Tuesday, October 27, 2009

Green Jobs in Denver

If you're looking for a more sustainable career, you might want to check out the green jobs Denver has to offer.

These days many people who are just entering the workforce, as well as those looking to change careers, are turning to the green-collar industry for job opportunities.

Most recently, SMA Solar Technology AG announced its plan to build a production facility in Denver, a move that will create at least 300 new jobs and invest $20 million in the local economy.

"We're diversifying our energy portfolio here," Gov. Bill Ritter said. "We're addressing climate change and we're improving our energy security but at the same time, we're creating economic opportunities."

The German-based company produces solar inverters that take energy from solar panels and convert it for home use. The new facility will be located in an existing building and the company hopes to begin production within the first six months of 2010.

"(Their inverter technology) can be compared in the solar industry to what disc operating systems did to revolutionize the desktop computer," Tom Clark, with the Metro Denver Economic Development Corporation, told 9News.com.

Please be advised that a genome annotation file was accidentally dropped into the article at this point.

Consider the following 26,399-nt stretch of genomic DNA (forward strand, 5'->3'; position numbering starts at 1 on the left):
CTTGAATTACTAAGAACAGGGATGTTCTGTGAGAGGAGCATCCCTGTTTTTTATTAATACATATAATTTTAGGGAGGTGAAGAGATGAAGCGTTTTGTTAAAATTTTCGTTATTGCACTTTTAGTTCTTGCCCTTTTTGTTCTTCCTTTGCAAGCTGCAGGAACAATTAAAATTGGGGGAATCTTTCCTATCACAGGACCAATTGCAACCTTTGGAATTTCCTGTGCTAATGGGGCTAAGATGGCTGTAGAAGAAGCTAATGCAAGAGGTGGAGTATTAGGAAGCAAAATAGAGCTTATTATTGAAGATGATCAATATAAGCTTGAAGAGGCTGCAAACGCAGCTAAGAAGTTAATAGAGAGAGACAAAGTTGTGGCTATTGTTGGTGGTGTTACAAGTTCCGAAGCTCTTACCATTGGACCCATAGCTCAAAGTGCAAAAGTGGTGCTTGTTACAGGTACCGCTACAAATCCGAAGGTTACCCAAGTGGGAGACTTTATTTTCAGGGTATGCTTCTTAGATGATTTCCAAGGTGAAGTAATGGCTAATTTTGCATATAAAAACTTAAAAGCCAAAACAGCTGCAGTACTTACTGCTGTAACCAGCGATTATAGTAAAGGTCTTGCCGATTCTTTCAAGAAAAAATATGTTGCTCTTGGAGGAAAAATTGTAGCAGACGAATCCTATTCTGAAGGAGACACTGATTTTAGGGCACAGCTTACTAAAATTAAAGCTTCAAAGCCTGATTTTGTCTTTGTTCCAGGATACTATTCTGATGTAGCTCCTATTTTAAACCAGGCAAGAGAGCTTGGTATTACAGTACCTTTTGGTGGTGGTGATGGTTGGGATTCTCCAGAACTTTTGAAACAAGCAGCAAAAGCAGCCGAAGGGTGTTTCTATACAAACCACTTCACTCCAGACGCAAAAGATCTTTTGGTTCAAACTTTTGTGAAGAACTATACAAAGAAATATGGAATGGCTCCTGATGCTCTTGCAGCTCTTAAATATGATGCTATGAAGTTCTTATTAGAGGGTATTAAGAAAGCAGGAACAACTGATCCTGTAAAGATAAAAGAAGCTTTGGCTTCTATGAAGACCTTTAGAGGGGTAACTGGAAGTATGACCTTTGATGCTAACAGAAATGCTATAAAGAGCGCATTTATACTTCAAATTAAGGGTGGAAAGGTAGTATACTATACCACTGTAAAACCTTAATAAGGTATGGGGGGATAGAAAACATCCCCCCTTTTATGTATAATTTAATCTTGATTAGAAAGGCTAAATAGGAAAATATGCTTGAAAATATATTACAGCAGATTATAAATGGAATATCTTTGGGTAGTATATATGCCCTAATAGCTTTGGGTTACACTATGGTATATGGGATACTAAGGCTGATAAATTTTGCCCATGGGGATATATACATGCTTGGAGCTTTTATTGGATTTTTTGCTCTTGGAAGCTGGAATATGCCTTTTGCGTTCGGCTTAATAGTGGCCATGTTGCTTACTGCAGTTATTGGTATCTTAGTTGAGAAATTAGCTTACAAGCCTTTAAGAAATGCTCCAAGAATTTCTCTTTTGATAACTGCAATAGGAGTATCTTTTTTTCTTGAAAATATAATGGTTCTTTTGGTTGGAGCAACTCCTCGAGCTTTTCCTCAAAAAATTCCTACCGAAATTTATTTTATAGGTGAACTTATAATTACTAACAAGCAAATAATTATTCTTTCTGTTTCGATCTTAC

The plant in Denver is the company's first plant outside of Germany. At its highest capacity, the plant will be able to expand to 700 workers. The average salary for workers with the company will be about $33,000.

"As a global company, we have made the decision to expand our product in Denver because the city offers optimal flexibility for our future growth," Pierre Urbon, chief financial officer with SMA, said. "In Europe, SMA has consistently ranked as one of the most attractive workplaces particularly because of our focus on the quality of life for our employees. We believe that Denver and Colorado and its people offer us the infrastructure and conditions to compliment this."

SMA Solar Technology AG will receive a state tax credit of $500 for every job it creates. In addition, the company was given $2 million in state economic development credits and $1 million from the city and county of Denver.